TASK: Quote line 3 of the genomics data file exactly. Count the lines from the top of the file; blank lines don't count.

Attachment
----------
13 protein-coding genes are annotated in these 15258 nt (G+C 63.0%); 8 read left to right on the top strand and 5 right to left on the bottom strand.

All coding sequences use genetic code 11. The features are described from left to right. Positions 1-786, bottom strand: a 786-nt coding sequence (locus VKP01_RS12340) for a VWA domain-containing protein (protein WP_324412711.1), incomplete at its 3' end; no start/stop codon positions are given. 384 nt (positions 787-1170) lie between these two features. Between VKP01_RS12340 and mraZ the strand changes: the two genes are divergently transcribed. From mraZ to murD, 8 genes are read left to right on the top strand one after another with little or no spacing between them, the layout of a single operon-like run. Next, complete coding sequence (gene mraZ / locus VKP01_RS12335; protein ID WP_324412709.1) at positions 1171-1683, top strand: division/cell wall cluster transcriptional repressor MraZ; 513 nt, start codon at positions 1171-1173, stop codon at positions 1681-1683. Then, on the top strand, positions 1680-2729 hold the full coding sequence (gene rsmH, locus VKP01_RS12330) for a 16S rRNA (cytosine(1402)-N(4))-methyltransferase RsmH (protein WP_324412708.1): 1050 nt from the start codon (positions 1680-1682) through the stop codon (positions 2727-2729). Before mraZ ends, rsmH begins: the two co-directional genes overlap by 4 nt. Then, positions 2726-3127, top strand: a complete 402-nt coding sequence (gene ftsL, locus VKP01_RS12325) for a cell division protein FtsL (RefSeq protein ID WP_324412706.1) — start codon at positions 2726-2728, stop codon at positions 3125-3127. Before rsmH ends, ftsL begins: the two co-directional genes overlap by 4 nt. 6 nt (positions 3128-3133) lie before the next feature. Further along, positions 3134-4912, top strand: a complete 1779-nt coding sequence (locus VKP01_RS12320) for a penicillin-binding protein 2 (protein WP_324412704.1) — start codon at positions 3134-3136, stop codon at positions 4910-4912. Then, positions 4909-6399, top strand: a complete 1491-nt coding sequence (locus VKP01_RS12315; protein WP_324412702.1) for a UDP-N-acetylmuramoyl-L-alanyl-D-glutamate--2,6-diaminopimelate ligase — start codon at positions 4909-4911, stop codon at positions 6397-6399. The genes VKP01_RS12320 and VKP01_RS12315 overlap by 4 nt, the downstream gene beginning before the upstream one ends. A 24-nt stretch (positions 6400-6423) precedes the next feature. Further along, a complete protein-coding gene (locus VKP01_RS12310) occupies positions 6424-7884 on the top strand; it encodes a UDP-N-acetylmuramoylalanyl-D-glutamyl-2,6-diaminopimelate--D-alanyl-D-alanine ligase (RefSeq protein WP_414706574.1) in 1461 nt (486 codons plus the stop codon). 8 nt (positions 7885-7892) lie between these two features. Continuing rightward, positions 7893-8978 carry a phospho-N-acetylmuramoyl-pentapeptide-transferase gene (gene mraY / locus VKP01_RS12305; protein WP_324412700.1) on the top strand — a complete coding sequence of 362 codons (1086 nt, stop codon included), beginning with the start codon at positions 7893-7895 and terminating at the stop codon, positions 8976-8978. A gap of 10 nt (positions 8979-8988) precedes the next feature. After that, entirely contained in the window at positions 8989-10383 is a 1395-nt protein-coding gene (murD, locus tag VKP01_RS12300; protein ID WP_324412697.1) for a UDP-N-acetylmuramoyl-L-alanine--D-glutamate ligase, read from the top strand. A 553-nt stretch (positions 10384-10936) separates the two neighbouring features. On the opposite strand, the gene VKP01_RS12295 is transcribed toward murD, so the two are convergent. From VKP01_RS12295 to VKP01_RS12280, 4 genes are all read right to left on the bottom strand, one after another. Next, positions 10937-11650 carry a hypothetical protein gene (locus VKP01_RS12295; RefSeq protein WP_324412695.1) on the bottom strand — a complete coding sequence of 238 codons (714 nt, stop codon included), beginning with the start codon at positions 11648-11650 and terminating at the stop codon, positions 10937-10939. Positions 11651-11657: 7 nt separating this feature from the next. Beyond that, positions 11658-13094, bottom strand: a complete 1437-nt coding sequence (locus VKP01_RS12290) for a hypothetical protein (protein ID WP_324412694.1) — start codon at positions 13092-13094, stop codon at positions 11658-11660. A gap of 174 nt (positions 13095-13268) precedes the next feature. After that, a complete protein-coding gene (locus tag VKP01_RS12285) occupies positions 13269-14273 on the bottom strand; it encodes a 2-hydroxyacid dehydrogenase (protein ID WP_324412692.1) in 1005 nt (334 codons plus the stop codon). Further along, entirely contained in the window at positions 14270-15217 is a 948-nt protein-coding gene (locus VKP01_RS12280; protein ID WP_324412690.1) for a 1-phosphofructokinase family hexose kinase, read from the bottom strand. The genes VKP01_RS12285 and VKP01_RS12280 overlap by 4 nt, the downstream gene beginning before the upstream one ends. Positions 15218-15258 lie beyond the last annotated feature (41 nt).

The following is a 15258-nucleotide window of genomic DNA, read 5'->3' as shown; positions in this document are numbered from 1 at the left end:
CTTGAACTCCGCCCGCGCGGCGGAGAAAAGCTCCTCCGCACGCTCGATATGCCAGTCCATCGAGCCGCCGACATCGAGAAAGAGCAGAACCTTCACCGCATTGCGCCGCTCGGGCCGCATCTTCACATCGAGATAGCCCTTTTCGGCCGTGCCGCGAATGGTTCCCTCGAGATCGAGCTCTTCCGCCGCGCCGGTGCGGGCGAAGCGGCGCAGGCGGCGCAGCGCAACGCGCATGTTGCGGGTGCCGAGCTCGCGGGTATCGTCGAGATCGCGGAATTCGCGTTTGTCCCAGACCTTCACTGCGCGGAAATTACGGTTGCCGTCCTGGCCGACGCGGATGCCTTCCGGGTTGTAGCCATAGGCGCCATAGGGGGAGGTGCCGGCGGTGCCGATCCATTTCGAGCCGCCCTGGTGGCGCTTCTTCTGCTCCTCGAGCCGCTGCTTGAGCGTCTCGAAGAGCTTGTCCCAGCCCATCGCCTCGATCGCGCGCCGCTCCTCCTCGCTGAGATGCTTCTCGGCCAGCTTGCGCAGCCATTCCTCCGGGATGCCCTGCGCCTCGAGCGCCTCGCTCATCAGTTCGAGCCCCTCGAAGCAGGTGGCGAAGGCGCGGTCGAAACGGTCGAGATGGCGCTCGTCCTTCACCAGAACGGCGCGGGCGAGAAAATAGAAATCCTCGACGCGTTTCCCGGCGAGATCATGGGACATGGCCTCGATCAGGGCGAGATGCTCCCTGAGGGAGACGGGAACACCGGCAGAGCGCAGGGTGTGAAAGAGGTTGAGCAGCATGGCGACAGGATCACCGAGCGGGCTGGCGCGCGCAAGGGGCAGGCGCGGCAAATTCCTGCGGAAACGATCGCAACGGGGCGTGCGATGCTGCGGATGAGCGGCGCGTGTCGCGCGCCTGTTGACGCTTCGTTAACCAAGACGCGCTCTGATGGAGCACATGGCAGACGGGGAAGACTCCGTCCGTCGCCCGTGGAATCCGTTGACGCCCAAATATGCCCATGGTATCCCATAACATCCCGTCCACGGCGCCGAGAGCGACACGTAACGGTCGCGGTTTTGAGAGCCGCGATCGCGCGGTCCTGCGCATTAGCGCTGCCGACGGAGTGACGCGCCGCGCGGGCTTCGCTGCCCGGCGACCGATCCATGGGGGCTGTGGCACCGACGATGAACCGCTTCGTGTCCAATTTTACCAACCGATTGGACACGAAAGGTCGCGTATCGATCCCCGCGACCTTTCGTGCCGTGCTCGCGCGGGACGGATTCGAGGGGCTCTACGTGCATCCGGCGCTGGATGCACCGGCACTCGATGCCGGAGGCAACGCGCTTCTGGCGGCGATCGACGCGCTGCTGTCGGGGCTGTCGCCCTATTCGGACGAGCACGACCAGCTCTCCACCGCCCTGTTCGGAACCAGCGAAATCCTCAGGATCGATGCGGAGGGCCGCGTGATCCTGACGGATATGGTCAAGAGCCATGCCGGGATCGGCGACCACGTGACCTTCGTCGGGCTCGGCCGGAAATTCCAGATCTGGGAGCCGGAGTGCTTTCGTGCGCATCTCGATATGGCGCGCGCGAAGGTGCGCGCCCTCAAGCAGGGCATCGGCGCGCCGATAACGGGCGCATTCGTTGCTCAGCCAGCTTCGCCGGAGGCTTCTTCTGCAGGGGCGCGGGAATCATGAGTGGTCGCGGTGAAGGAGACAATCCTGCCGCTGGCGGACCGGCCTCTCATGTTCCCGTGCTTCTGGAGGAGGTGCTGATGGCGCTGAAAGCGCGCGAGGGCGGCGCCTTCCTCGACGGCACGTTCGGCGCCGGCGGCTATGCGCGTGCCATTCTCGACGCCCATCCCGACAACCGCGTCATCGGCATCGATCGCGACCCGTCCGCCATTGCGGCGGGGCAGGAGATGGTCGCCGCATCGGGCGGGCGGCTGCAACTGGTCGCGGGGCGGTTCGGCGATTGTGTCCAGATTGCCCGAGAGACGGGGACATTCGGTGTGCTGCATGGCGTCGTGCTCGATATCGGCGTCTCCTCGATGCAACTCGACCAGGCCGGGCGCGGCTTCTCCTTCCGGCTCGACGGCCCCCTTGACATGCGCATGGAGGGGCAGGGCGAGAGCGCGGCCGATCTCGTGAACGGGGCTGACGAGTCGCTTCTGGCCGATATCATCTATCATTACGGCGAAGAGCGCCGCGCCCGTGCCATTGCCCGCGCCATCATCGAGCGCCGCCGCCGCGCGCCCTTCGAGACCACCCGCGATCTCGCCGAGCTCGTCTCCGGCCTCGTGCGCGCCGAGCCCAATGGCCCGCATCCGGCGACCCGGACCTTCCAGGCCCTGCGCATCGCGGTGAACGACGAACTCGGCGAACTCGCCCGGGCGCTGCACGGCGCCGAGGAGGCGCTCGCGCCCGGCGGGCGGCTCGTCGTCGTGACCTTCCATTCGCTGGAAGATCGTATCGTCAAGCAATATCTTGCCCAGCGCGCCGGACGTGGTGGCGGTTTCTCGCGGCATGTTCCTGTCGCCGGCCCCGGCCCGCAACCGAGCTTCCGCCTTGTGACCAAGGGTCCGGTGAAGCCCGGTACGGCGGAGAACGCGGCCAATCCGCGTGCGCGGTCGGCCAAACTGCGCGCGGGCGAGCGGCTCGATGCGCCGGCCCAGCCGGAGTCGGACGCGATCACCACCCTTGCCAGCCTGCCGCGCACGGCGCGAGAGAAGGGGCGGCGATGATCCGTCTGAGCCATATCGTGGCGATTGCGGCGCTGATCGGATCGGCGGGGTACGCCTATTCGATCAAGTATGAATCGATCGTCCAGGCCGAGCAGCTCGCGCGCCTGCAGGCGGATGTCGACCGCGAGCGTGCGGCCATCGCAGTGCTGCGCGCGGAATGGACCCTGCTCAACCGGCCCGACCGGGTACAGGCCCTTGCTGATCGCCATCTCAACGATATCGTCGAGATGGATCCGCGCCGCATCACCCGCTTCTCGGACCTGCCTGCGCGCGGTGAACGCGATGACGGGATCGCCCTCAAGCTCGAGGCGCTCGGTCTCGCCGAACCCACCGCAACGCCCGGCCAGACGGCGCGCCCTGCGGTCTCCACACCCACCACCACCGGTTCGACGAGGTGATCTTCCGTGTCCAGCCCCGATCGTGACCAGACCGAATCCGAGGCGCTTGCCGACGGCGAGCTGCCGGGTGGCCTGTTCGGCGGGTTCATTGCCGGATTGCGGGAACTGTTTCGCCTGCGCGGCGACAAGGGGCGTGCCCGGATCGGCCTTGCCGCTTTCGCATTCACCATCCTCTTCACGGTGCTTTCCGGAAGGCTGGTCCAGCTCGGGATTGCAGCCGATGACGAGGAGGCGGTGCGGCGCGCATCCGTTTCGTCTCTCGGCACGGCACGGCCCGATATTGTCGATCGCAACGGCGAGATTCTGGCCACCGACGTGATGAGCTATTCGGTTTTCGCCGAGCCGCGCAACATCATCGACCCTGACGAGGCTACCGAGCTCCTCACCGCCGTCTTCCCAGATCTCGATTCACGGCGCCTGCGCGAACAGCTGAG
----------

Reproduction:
The following is a 15258-nucleotide window of genomic DNA, read 5'->3' as shown; positions in this document are numbered from 1 at the left end: